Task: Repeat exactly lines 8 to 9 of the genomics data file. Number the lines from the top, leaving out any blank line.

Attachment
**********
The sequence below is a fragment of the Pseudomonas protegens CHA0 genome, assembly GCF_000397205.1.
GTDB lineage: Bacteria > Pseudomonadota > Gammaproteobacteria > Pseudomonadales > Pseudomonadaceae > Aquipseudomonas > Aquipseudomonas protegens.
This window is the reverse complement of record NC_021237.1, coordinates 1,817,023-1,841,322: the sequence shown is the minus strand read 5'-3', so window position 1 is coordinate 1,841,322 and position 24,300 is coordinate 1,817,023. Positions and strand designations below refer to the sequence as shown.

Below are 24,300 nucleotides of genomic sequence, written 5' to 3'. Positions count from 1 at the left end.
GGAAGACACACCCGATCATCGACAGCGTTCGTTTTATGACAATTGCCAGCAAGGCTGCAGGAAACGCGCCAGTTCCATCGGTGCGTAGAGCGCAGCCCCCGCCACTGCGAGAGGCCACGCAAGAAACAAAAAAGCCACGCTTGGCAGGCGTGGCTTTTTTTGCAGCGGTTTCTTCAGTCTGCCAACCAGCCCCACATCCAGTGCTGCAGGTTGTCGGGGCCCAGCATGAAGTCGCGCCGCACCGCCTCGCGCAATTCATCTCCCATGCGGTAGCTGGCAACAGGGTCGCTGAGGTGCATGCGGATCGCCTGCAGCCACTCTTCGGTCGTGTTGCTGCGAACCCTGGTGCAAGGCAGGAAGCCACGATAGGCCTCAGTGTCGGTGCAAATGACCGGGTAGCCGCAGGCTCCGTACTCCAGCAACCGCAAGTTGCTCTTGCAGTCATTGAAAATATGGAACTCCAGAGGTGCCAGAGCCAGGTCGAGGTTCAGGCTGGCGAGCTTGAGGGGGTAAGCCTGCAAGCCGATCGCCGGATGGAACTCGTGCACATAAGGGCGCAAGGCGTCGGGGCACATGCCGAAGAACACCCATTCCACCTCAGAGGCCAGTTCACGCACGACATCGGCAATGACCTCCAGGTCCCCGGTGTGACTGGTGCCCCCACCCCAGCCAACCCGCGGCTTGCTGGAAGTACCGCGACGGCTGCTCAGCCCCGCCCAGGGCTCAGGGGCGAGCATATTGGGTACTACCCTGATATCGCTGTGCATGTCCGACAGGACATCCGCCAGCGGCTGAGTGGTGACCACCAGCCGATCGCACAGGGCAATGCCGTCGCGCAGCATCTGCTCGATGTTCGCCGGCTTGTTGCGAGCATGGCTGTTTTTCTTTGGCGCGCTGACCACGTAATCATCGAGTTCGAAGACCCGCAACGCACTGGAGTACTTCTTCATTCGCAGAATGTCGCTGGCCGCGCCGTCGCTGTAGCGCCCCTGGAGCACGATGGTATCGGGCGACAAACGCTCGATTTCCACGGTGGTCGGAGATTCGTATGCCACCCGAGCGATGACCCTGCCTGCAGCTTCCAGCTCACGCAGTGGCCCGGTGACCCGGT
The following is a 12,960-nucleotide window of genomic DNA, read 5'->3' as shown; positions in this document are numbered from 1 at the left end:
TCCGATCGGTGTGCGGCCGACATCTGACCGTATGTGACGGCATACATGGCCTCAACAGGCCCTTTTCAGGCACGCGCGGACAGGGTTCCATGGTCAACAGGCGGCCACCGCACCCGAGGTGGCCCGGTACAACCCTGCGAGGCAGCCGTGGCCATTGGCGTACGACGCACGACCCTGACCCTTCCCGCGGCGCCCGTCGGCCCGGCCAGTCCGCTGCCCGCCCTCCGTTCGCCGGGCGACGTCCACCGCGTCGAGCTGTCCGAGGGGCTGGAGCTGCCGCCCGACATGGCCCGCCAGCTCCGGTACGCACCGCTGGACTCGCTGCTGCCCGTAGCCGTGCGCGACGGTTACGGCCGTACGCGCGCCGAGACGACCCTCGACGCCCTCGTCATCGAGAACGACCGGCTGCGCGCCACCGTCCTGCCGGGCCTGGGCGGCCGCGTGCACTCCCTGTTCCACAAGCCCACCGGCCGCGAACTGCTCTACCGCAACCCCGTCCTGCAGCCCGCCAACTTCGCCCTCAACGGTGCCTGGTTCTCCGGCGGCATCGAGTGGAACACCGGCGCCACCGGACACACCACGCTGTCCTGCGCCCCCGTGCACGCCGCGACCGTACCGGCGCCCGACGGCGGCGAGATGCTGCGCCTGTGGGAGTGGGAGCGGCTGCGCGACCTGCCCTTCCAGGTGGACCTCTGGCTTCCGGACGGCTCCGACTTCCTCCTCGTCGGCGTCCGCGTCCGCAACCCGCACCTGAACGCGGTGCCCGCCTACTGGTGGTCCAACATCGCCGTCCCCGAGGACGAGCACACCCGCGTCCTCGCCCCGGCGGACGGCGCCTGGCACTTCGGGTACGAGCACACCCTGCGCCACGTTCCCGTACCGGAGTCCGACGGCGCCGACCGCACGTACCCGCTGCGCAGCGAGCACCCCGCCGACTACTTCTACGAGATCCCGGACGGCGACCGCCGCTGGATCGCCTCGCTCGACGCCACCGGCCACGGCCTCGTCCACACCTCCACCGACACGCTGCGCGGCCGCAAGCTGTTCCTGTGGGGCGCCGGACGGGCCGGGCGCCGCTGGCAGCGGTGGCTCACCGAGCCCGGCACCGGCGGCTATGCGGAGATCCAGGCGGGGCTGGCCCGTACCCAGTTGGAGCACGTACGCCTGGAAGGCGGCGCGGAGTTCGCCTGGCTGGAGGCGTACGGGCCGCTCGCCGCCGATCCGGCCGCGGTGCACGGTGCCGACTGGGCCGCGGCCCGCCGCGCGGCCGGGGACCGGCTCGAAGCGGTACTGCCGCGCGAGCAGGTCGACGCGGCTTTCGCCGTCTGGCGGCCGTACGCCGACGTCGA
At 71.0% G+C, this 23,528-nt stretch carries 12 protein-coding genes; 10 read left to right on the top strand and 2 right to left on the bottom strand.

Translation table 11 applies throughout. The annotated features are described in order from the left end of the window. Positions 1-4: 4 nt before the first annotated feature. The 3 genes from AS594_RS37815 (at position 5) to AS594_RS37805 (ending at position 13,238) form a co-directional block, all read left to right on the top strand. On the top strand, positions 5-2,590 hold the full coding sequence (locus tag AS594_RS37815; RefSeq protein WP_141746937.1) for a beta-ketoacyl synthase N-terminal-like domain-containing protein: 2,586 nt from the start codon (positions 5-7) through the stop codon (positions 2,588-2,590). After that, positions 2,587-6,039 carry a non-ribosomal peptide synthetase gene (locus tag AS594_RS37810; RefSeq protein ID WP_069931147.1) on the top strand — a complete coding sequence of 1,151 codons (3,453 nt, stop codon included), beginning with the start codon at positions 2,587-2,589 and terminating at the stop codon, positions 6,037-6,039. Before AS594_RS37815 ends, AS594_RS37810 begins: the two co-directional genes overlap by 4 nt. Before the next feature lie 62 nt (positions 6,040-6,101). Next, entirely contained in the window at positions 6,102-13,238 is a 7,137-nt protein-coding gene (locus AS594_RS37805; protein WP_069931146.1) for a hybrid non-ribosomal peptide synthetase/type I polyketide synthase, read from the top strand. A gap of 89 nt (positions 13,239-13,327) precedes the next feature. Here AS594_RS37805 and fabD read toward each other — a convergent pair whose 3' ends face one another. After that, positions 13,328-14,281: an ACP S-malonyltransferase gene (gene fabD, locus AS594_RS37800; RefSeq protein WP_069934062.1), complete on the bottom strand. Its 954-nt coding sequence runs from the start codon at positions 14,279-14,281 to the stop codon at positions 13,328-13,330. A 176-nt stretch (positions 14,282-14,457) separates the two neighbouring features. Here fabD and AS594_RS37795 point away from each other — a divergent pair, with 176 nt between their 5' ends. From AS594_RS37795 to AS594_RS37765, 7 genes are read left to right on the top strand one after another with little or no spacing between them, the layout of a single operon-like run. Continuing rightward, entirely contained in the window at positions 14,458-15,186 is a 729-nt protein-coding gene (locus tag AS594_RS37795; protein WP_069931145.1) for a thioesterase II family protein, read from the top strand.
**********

At 71.0% G+C, this 23,528-nt stretch carries 12 protein-coding genes; 10 read left to right on the top strand and 2 right to left on the bottom strand.

Translation table 11 applies throughout. The annotated features are described in order from the left end of the window. Positions 1-4: 4 nt before the first annotated feature. The 3 genes from AS594_RS37815 (at position 5) to AS594_RS37805 (ending at position 13,238) form a co-directional block, all read left to right on the top strand. On the top strand, positions 5-2,590 hold the full coding sequence (locus tag AS594_RS37815; RefSeq protein WP_141746937.1) for a beta-ketoacyl synthase N-terminal-like domain-containing protein: 2,586 nt from the start codon (positions 5-7) through the stop codon (positions 2,588-2,590). After that, positions 2,587-6,039 carry a non-ribosomal peptide synthetase gene (locus tag AS594_RS37810; RefSeq protein ID WP_069931147.1) on the top strand — a complete coding sequence of 1,151 codons (3,453 nt, stop codon included), beginning with the start codon at positions 2,587-2,589 and terminating at the stop codon, positions 6,037-6,039. Before AS594_RS37815 ends, AS594_RS37810 begins: the two co-directional genes overlap by 4 nt. Before the next feature lie 62 nt (positions 6,040-6,101). Next, entirely contained in the window at positions 6,102-13,238 is a 7,137-nt protein-coding gene (locus AS594_RS37805; protein WP_069931146.1) for a hybrid non-ribosomal peptide synthetase/type I polyketide synthase, read from the top strand. A gap of 89 nt (positions 13,239-13,327) precedes the next feature. Here AS594_RS37805 and fabD read toward each other — a convergent pair whose 3' ends face one another. After that, positions 13,328-14,281: an ACP S-malonyltransferase gene (gene fabD, locus AS594_RS37800; RefSeq protein WP_069934062.1), complete on the bottom strand. Its 954-nt coding sequence runs from the start codon at positions 14,279-14,281 to the stop codon at positions 13,328-13,330. A 176-nt stretch (positions 14,282-14,457) separates the two neighbouring features. Here fabD and AS594_RS37795 point away from each other — a divergent pair, with 176 nt between their 5' ends. From AS594_RS37795 to AS594_RS37765, 7 genes are read left to right on the top strand one after another with little or no spacing between them, the layout of a single operon-like run. Continuing rightward, entirely contained in the window at positions 14,458-15,186 is a 729-nt protein-coding gene (locus tag AS594_RS37795; protein WP_069931145.1) for a thioesterase II family protein, read from the top strand.